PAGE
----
Hannah Arendt wrote about this in Between Past and Future: We are always subject to social pressures. When parents reject any form of discipline of the child, in fear of destroying their childhood innocence, of tyrannizing them, they are only leaving children to the tyranny of the larger social group. I can see this clearly in my own life: for Boys—the pressure to game and mess around (else you’re too much of a nerd); for Girls—I can only speculate here because I am not a girl, but I do know that females are more prone to social pressure than males—perhaps the pressure to dress in such and such a way, to do such and such things, to party, to drink, to smoke (I frankly do not know)?
These are ways for teenagers to assert their independent identity against their parents. But only for them to submit to an inauthentic rebellion.
I find the Roman concept of Persona helpful here. Persona is the social role that we have to assume in order for us to be a “person,” a citizen in contrast to bare human life. (Bio, in Agamben’s jargon, rather than zoe/homo sacer.) It is in assuming our persona that we can add our little twists onto it. Without the persona that constraints us, we would be lost in “the dizziness of freedom.” This is one concept of authenticity. Authenticity as a Nieztschean/Heideggerian resolute affirmation of your fate as a person. To assume such a role without any illusions, knowing full well that one is constrained—in contrast with our normal fantasies of who we are, what we are doing, how others are perceiving me, etc.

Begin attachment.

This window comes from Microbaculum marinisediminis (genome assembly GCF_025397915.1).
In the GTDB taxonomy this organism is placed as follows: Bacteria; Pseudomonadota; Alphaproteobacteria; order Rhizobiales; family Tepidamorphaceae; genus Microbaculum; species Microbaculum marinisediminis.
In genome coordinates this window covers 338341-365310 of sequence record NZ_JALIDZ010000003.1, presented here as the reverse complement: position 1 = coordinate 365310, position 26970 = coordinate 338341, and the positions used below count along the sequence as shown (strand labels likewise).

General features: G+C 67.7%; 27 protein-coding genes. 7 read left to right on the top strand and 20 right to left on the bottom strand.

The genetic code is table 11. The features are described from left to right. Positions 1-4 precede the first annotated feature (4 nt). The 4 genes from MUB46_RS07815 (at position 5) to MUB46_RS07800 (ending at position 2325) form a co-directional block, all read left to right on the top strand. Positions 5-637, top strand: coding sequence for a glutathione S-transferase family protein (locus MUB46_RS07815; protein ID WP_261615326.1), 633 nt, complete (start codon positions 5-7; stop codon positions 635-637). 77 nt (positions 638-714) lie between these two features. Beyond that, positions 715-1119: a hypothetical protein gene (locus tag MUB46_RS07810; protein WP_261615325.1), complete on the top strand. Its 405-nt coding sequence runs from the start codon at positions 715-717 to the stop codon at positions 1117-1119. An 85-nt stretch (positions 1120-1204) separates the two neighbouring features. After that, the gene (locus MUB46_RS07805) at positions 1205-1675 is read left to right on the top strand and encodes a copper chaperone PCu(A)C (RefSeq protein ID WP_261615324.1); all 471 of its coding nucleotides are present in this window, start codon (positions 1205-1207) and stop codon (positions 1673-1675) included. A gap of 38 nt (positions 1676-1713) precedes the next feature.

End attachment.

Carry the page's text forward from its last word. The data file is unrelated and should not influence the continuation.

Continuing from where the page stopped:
But need we identify with our mask? Carl Jung posits a Self that is the unity of the persona and the shadow and the anima and all the other archetypes and personality complexes within us. It would be nice for this to be the case. But what warrants him to elevate the Self as the locus of authenticity, rather than the persona or the shadow? It seems like we are always playing a game (in the Wittengsteinian sense), even when we are alone—else why would you wear clothes when you’re living by yourself? There seems to be a primordial Big Other that we have to perform for, in relation to which we define our position—hence why “there is no sexual relationship”—each relationship is a relationship with the small other mediated by the Big Other. What this means is that our self is constituted by others. We seem to be this structuralist subject who is constantly being pushed by the chain of significations (even in our unconscious) without any freedom, hence no authenticity.
But perhaps in this closed system there is always something open that we can seize. And that is anxiety.
Do not be yourself. Be anxiety. Let anxiety be anxious.